Backup methods

Anatoli me at
Thu May 10 18:29:20 EDT 2018

Actually, mysqldump performs a lock on the records it's dumping. If its 
for a MyISAM db, the entire table is locked. If it's for InnoDB and 
similar, an internal snapshot is created and only the records the dump 
is reading are unavailable for writing.

Cyrus could also implement a per-user lock, but in reality it doesn't 
need that complex syncro mechanisms, a simple global write lock would be 
enough (reading would not be affected, son only I, not I/O, and not to 
stop it but just to suspend). After all, the *write* lock would last 
only a second or so, the fs snapshots are almost instantaneous. If you 
can't tolerate a 1 second delay for writing in Cyrus, you are probably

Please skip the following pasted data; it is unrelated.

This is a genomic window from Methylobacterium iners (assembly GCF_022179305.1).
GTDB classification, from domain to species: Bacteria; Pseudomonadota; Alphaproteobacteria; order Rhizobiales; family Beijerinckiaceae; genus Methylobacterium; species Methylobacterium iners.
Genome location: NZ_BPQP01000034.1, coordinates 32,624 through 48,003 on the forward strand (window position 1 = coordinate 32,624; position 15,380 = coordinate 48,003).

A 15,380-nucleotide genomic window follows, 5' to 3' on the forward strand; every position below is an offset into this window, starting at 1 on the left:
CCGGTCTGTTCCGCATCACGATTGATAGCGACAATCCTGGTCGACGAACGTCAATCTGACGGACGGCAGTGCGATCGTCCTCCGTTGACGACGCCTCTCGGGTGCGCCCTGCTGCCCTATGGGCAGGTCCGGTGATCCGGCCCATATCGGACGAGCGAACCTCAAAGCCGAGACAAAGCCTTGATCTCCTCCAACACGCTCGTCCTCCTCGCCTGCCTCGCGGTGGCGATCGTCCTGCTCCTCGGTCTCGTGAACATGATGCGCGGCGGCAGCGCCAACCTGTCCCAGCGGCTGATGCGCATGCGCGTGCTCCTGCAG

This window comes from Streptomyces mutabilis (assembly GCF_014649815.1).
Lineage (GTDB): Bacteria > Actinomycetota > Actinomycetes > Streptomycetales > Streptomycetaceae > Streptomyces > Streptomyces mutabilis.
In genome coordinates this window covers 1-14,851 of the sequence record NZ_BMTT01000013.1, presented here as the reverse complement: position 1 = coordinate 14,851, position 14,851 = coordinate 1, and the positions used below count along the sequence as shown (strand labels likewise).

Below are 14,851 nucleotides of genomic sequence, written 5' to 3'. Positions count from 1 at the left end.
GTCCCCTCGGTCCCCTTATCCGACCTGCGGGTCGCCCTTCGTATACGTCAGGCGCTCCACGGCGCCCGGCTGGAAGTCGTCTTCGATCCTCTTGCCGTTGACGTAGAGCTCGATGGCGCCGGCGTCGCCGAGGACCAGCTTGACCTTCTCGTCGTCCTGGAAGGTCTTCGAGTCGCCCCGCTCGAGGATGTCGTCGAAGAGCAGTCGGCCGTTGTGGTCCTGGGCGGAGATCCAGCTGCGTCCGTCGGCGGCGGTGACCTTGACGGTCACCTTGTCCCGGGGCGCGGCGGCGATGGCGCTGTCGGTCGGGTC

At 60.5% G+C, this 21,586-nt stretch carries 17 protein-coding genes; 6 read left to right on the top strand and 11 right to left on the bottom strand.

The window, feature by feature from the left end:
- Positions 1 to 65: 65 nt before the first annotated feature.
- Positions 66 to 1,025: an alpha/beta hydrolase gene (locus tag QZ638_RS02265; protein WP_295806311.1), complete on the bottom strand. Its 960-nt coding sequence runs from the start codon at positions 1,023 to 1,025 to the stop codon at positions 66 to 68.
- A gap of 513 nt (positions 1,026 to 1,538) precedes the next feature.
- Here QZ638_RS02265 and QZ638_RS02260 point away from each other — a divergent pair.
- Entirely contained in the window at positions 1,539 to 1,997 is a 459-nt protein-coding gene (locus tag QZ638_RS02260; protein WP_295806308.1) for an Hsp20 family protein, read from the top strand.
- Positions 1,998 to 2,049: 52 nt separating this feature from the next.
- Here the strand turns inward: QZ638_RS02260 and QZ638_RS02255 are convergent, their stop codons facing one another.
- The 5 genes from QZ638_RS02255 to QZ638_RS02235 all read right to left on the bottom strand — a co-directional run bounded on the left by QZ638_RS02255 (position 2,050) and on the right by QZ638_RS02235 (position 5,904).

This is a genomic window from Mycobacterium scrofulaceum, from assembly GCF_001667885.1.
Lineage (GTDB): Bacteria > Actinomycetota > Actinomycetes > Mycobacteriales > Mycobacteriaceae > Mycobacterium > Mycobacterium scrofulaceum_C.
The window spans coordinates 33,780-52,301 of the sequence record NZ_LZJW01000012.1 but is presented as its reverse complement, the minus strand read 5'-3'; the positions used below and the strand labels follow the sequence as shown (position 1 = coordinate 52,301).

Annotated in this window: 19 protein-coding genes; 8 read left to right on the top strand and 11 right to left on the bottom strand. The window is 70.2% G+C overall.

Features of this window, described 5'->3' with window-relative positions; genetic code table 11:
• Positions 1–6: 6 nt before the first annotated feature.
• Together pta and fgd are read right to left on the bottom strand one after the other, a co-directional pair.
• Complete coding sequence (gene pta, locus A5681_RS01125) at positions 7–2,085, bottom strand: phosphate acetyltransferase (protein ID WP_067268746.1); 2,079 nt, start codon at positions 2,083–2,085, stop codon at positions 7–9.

not a SME.

And you don't need to hold the data to transfer it. You can dump it 
directly to a nfs share or pass it as stdout to ssh: mysqldump | xz -9 | 
ssh remote_server "cat > /bkp/`date +%y%m%d_%H%M`.sql.xz". With a couple 
of pipes more you can encrypt the data on the fly so it's secure to 
store it in a cheap VPS overseas... or you could upload it to dropbox.

*From:* Jason L Tibbitts Iii
*Sent:* Thursday, May 10, 2018 18:41
*To:* Anatoli
*Cc:* Info-cyrus
*Subject:* Re: Backup methods

>>>>> "A" == Anatoli  <me at> writes:

A> What about mysqldump > dump.sql, then mysql < dump.sql? Also a wrong
A> way and didn't have to be implemented?

No, that's exactly my point.  Thanks for making it for me!  The analog
to the way you indicated that you would like it to work would be having
the mysql server stop IO so that you can take a filesystem snapshot
while the database is in a consistent state.  But instead, the database
(like cyrus) implements a backup method which you can use to extract the
data.  And it also requires disk space to hold the backup until you can
transfer it to your backup medium.

  - J<

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